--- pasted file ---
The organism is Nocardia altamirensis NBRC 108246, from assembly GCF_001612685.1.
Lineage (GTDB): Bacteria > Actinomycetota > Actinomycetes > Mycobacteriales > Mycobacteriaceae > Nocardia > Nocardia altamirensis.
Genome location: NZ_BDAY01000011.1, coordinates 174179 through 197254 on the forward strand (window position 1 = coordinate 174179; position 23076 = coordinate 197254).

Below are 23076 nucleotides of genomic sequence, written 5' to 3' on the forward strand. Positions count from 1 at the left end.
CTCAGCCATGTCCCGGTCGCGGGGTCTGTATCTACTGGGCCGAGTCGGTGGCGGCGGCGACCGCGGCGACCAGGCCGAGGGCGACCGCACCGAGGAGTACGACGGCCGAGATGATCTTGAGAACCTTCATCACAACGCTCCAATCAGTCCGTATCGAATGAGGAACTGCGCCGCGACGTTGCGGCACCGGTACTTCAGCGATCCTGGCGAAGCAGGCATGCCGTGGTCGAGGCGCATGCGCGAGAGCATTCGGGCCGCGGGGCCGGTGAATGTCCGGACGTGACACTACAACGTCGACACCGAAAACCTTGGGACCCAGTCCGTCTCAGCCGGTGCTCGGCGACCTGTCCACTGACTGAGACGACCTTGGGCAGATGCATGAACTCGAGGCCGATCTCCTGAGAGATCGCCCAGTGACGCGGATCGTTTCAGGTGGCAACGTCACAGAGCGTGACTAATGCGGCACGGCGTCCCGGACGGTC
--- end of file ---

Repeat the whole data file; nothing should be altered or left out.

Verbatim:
The organism is Nocardia altamirensis NBRC 108246, from assembly GCF_001612685.1.
Lineage (GTDB): Bacteria > Actinomycetota > Actinomycetes > Mycobacteriales > Mycobacteriaceae > Nocardia > Nocardia altamirensis.
Genome location: NZ_BDAY01000011.1, coordinates 174179 through 197254 on the forward strand (window position 1 = coordinate 174179; position 23076 = coordinate 197254).

Below are 23076 nucleotides of genomic sequence, written 5' to 3' on the forward strand. Positions count from 1 at the left end.
CTCAGCCATGTCCCGGTCGCGGGGTCTGTATCTACTGGGCCGAGTCGGTGGCGGCGGCGACCGCGGCGACCAGGCCGAGGGCGACCGCACCGAGGAGTACGACGGCCGAGATGATCTTGAGAACCTTCATCACAACGCTCCAATCAGTCCGTATCGAATGAGGAACTGCGCCGCGACGTTGCGGCACCGGTACTTCAGCGATCCTGGCGAAGCAGGCATGCCGTGGTCGAGGCGCATGCGCGAGAGCATTCGGGCCGCGGGGCCGGTGAATGTCCGGACGTGACACTACAACGTCGACACCGAAAACCTTGGGACCCAGTCCGTCTCAGCCGGTGCTCGGCGACCTGTCCACTGACTGAGACGACCTTGGGCAGATGCATGAACTCGAGGCCGATCTCCTGAGAGATCGCCCAGTGACGCGGATCGTTTCAGGTGGCAACGTCACAGAGCGTGACTAATGCGGCACGGCGTCCCGGACGGTC